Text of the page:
The Broadleaf Lady Palm is a type of Fan Palm found solely in cultivation. They feature a bamboo-like growing stem that is topped with broad fanned leaves. The way this Palm grows gives it a full and luscious appearance that really stands out.

For an indoor Palm, they grow quickly, adding about 30 – 60cm of height per year, yet they will produce a lot of leaves in a shorter period, keeping the Plant appearing full.

17. String of Hearts

We can’t help but shout the String of Hearts’ praises, with their long thin vines studded with many softly grey-green heart-shaped leaves, though the variegated varieties with pink and white tinges are even better. So adorable!

There is no denying why this houseplant is a near-constant trending houseplant. They are one of the fastest-growing houseplants, adding centimeters of growth in a warm week. They’ll grow so swiftly that you’ll forget you bought them at half or fourth the length a month ago.

18. Pepper Face

This fast-growing plant has a distinctive appearance and can be grown on windowsills.

It also purifies the air and removes formaldehyde from the home. Keep the leaves near an east or west-facing window to keep the color.

19. Split Leaf Philodendron

This is yet another of those plants with a deceptive common name, albeit no one is to blame! Biologists have just recently been able to map DNA sequences in specific plants and build new taxonomies.

We now know that the Split Leaf Philodendron isn’t even a Philodendron! It is now placed in its own genus, Thaumatophyllum, which translates approximately as “Wonder Leaf.”

20. Hibiscus

Want to add a pop of color to any room? Bring hibiscus into the mix, and it will not disappoint. It not only has beautiful blossoms, but it also lends a tropical feel to homes and offices.

Many compact types are available in containers. It will grow if you keep it near a window that gets direct sunlight.

Fast Growing Indoor Plants in India

1. Pothos Plant

Epipremnum aureum (Botanical Name)

Pothos is definitely one of the easiest houseplants to cultivate! The heart-shaped leaves are diversified, with white, yellow, and green splashes. It can be grown in hanging baskets or trained over trellises. It also removes contaminants like formaldehyde, trichloroethene, toluene, xylene, and benzene.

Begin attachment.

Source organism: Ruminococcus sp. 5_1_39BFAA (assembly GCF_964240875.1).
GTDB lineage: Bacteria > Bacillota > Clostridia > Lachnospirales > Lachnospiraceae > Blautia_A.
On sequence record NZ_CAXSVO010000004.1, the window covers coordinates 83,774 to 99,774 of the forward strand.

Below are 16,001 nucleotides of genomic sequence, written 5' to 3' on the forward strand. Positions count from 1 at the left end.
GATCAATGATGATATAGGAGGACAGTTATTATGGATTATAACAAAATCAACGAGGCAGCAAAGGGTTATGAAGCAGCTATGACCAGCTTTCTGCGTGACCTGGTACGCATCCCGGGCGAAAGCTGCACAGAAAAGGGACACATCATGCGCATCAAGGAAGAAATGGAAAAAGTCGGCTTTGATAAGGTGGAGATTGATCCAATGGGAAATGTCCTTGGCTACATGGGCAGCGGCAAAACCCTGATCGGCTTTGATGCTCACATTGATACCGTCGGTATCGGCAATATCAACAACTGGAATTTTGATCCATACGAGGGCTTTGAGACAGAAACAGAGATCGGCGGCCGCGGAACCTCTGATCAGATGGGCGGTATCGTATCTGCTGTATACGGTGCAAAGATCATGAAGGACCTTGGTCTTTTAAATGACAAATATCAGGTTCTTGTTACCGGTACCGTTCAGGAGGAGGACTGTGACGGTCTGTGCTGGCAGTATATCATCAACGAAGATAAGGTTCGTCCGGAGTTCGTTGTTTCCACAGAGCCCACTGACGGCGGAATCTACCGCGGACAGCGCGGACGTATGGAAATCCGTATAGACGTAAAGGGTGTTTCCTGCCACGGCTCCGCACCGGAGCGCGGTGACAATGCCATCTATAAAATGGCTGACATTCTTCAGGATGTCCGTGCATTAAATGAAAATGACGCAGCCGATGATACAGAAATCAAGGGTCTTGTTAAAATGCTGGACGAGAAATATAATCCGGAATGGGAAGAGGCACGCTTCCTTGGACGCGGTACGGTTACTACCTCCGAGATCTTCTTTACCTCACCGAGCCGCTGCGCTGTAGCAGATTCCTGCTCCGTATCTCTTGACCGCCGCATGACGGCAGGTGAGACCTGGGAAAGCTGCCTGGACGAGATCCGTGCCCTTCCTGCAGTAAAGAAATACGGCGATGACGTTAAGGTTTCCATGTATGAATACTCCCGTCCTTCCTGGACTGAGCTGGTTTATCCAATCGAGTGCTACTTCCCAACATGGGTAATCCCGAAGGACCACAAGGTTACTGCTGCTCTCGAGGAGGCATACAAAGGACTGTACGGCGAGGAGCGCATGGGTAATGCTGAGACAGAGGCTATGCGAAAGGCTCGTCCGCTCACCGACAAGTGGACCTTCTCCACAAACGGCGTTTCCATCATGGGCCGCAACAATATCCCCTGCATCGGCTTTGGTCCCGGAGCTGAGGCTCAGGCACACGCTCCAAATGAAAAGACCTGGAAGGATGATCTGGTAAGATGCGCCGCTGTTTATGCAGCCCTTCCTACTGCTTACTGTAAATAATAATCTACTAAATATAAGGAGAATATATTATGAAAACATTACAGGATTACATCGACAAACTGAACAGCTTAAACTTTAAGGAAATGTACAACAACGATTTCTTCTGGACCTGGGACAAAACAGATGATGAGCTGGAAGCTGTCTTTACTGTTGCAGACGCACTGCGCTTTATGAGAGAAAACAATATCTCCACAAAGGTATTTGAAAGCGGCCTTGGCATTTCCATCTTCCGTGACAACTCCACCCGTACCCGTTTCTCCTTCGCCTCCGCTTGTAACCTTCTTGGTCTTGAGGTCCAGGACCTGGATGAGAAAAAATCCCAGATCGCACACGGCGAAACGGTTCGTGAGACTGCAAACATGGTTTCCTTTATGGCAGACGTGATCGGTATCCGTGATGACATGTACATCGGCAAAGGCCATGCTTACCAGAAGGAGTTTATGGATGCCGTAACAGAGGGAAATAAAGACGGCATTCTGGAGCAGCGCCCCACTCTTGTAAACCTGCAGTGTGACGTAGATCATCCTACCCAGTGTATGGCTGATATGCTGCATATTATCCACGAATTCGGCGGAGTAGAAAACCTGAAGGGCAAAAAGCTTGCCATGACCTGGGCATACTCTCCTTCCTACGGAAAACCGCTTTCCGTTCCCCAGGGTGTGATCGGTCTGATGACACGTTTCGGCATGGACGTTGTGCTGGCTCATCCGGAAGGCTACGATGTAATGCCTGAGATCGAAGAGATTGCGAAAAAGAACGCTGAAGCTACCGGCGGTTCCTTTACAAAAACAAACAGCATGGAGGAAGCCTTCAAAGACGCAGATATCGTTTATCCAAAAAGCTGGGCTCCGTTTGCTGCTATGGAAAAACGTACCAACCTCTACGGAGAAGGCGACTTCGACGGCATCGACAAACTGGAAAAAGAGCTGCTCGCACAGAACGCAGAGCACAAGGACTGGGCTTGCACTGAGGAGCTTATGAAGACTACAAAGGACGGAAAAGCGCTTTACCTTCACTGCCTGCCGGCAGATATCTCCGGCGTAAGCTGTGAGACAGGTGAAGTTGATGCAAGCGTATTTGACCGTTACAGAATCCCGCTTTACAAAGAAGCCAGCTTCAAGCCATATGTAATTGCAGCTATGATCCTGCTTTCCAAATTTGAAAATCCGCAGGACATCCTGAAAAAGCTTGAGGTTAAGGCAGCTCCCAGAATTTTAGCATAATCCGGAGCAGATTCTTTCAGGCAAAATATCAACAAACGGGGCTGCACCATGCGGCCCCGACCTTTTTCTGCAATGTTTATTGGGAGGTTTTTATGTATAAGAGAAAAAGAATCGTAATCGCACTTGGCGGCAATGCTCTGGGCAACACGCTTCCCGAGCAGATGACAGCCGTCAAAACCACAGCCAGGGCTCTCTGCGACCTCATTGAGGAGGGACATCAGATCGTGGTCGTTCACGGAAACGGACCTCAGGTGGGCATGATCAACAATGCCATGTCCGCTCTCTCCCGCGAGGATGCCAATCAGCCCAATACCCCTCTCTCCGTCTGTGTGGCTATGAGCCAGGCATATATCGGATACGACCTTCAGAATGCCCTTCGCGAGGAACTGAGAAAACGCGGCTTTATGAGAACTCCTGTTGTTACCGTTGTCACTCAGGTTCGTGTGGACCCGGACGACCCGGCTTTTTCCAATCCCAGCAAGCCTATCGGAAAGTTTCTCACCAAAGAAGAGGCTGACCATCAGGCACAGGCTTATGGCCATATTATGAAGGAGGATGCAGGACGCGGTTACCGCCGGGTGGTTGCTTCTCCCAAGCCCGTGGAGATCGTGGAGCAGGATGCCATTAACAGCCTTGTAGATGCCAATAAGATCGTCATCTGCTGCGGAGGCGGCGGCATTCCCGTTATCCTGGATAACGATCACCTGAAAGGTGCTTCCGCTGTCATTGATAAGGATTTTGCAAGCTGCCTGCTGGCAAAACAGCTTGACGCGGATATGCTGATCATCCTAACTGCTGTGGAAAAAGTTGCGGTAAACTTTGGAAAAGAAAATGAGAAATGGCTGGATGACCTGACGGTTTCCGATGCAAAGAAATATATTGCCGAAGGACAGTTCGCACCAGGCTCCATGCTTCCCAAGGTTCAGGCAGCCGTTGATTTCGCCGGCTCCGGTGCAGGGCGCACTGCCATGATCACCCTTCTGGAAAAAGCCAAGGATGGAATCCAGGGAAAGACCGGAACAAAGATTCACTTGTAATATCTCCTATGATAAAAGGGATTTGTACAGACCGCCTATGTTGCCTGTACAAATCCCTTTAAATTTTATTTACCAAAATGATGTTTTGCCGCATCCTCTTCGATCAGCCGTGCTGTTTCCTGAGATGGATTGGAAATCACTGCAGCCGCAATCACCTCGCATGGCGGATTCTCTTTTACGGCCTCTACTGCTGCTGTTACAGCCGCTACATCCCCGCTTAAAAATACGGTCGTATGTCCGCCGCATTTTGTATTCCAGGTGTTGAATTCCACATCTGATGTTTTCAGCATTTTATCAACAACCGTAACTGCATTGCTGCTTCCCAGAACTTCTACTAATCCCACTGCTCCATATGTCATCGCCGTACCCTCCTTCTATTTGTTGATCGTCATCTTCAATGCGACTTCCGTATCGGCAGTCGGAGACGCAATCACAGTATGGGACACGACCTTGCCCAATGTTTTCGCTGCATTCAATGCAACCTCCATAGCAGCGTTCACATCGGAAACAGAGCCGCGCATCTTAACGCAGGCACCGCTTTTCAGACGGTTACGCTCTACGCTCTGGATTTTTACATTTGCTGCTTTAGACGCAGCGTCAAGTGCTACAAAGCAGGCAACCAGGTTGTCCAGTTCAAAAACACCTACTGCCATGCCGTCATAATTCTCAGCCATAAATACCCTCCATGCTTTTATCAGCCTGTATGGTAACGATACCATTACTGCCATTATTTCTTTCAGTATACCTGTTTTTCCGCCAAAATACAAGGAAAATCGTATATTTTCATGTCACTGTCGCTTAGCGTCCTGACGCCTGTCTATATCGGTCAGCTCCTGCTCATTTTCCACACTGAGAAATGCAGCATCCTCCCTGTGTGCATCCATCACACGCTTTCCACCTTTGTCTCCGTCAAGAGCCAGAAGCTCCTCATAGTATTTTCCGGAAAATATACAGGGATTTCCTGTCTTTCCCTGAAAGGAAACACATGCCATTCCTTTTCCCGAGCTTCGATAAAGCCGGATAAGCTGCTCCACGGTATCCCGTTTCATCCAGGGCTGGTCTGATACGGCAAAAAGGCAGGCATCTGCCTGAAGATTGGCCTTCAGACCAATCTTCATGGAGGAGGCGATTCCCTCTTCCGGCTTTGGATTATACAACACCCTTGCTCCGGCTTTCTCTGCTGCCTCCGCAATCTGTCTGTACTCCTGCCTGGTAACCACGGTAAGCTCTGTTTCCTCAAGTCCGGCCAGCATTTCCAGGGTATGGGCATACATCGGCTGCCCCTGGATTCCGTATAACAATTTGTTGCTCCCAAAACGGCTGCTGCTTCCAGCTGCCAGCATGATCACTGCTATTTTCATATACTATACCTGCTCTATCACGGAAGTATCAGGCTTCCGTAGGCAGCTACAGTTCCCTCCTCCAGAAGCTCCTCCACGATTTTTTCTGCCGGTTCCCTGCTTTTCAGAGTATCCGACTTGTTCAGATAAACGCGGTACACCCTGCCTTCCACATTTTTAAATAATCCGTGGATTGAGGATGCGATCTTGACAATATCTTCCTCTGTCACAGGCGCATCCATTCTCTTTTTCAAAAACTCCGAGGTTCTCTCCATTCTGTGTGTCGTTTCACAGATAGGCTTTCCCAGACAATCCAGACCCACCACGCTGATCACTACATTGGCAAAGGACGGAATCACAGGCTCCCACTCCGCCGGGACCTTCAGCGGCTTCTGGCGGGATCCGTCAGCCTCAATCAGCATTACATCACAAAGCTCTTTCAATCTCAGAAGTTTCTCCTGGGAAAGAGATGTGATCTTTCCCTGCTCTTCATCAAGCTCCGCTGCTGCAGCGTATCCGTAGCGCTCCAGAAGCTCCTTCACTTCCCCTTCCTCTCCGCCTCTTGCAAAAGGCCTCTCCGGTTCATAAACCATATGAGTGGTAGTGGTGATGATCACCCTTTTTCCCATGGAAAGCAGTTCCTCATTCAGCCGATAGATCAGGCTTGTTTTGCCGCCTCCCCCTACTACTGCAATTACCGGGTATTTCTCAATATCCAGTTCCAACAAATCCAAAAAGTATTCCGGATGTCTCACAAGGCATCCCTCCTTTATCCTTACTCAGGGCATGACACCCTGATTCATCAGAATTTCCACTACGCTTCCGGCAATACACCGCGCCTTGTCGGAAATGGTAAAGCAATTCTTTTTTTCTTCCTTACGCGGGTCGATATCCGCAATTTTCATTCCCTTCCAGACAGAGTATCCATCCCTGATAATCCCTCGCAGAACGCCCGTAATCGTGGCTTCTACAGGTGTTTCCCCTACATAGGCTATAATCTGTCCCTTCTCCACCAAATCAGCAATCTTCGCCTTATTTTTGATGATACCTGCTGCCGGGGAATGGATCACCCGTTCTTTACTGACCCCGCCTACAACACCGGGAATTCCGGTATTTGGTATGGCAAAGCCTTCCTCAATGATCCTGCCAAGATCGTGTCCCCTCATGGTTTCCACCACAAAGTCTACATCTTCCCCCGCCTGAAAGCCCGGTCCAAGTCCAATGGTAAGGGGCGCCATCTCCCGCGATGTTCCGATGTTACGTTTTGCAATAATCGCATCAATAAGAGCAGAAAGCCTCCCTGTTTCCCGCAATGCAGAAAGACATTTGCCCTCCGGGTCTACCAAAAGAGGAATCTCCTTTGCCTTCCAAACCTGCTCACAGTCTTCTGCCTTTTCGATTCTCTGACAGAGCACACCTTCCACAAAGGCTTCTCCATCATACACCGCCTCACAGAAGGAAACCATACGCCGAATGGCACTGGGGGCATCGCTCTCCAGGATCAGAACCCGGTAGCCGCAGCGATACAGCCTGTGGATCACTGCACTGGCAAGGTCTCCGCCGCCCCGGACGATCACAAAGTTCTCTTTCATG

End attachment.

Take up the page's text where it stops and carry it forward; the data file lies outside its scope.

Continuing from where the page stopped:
Care instruction of pothos:

  • Pothos are very low-maintenance plants. Provide water when the soil feels dry. Provide fertilizer every six to eight weeks with an all-purpose, slow-release fertilizer. Re-pot into fresh potting soil when the previous soil degrades.
  • Trim out overgrown roots to hold the plant’s robust and lush look. Occasionally, clean the foliage with a wet cloth. Put the pothos plant in a sink and run lukewarm water over the leaves and limbs.
  • Extreme soil moisture can lead to a fungal disease that generates root rot. Shortage of moisture conditions can generate deformed or stunted foliage. Provide moisture deeply when the soil dries out. Do not delay until the soil shrinks out from the edges of the pot — that’s an indication that the soil is too dry.
  • If spider mites or other pests become an issue, tap them off with your fingers or wipe them with a wet cloth. Use water or rubbing alcohol. Observe and resume this process regularly until the problem is gone.

2. Asparagus Fern

Asparagus ferns are low-maintenance plants that thrive as houseplants and in shady gardens. Though not technically a fern, the versatile asparagus fern is an attractive herbaceous perennial that is easy to grow.

The soft texture of this plant’s small needle-like leaves is reminiscent of asparagus foliage.

  • When planting asparagus ferns outside, choose a spot with dappled shade. Asparagus ferns perform best as potted houseplants when grown in oblique or filtered light.
  • Organically rich, well-drained soil is ideal for asparagus ferns.
  • Asparagus ferns enjoy warm, humid settings (about 70°F) and cannot tolerate temperatures below 55°F for extended periods.
  • Apply a mild liquid fertilizer once a week when the plant is vigorously developing new stems and foliage.

3. Grape Ivy (Cissus alata)

Grape ivy, or Cissus rhombifolia, is a member of the grape family with a shape similar to other ornamental vines with the name “ivy.”

Due to its original habitat in tropical Venezuela, grape ivy grows in a cascading or trailing profusion of vines up to 10 feet (3 m.) long, making it ideal for use as an interior hanging plant.

  • These plants do not tolerate temperatures above 80 degrees Fahrenheit (27 degrees Celsius), particularly those in the 90s (32 C.).